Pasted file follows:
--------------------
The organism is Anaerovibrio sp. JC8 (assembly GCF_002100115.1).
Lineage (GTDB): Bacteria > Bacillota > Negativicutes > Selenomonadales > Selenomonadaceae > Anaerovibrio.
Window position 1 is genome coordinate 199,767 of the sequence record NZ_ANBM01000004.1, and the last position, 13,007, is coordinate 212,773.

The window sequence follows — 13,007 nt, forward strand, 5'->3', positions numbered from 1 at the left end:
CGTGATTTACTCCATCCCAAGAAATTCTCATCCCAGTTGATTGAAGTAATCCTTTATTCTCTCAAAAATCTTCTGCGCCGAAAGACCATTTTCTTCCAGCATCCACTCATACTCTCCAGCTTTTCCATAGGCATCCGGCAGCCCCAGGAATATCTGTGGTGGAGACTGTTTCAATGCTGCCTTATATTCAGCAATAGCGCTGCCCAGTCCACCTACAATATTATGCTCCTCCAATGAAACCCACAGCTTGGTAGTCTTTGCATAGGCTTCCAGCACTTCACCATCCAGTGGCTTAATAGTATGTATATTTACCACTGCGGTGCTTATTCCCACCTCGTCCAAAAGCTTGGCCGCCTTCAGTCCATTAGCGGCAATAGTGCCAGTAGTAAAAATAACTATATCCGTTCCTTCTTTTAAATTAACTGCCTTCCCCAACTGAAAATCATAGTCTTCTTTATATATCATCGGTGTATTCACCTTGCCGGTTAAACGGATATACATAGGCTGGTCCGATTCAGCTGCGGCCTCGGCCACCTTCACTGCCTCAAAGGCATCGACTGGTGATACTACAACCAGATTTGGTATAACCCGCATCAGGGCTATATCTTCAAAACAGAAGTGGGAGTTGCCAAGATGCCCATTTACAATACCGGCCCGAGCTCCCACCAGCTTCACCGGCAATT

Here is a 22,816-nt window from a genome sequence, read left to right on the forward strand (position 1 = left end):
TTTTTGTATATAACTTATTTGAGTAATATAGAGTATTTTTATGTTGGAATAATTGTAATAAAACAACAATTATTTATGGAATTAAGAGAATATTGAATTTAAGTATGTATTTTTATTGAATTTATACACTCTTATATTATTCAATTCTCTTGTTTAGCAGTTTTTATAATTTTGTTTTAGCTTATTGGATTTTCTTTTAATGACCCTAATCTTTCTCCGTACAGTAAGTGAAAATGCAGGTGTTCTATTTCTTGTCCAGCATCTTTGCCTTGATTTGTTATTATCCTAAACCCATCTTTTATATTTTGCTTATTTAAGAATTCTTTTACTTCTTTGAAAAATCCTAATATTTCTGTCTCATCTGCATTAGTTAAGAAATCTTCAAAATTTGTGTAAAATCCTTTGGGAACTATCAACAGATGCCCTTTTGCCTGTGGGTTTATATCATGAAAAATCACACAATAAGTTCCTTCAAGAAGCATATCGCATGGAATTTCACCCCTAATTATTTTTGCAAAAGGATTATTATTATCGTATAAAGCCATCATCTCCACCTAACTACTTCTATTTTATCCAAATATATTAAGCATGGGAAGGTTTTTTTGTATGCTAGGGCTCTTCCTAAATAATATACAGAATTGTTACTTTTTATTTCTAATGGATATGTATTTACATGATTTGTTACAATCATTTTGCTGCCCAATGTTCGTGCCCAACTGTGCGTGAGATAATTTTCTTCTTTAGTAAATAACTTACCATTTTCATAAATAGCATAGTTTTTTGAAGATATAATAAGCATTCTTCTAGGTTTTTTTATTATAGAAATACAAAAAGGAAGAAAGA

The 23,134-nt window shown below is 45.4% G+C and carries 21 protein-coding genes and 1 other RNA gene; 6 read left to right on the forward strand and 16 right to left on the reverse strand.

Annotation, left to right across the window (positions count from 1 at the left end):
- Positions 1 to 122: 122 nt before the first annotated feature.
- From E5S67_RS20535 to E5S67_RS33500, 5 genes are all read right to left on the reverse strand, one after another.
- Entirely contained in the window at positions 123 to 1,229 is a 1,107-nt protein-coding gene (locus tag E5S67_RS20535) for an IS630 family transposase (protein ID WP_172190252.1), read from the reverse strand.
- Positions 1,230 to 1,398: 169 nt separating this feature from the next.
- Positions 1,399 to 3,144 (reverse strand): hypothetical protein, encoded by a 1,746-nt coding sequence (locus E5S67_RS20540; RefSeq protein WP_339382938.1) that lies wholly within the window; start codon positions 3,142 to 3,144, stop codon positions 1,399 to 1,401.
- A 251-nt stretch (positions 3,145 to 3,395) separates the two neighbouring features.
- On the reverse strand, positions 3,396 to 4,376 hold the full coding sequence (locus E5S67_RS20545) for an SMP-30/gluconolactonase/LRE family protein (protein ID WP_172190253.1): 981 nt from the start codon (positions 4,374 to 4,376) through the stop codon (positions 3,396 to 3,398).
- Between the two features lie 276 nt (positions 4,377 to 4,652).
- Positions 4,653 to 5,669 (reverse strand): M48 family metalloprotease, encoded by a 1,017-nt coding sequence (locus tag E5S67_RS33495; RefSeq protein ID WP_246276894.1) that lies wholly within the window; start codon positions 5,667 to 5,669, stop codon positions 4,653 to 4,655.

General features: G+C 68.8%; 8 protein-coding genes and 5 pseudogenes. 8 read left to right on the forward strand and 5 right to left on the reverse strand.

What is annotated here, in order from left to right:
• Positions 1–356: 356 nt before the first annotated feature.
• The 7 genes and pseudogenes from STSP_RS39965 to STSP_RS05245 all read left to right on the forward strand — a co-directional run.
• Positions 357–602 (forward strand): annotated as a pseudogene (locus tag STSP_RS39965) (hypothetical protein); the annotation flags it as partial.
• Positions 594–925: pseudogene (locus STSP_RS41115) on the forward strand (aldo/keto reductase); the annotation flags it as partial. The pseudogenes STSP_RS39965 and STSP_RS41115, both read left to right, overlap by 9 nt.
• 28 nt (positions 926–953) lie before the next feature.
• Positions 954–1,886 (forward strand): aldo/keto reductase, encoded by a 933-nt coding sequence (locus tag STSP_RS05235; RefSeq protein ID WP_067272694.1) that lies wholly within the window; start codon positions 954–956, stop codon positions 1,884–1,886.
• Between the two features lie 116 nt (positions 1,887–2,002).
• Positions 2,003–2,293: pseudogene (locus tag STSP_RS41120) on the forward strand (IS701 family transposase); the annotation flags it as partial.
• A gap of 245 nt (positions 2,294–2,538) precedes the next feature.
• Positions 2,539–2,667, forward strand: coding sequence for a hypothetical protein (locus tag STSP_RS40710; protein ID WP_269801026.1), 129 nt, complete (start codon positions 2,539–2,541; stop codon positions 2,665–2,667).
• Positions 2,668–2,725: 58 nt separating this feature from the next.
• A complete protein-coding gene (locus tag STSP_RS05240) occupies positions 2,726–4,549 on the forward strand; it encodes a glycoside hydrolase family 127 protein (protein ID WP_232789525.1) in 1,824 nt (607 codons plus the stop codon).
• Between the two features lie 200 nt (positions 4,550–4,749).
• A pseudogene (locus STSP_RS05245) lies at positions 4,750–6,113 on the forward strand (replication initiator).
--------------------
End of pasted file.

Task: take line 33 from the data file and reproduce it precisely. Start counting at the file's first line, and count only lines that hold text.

• Between the two features lie 200 nt (positions 4,550–4,749).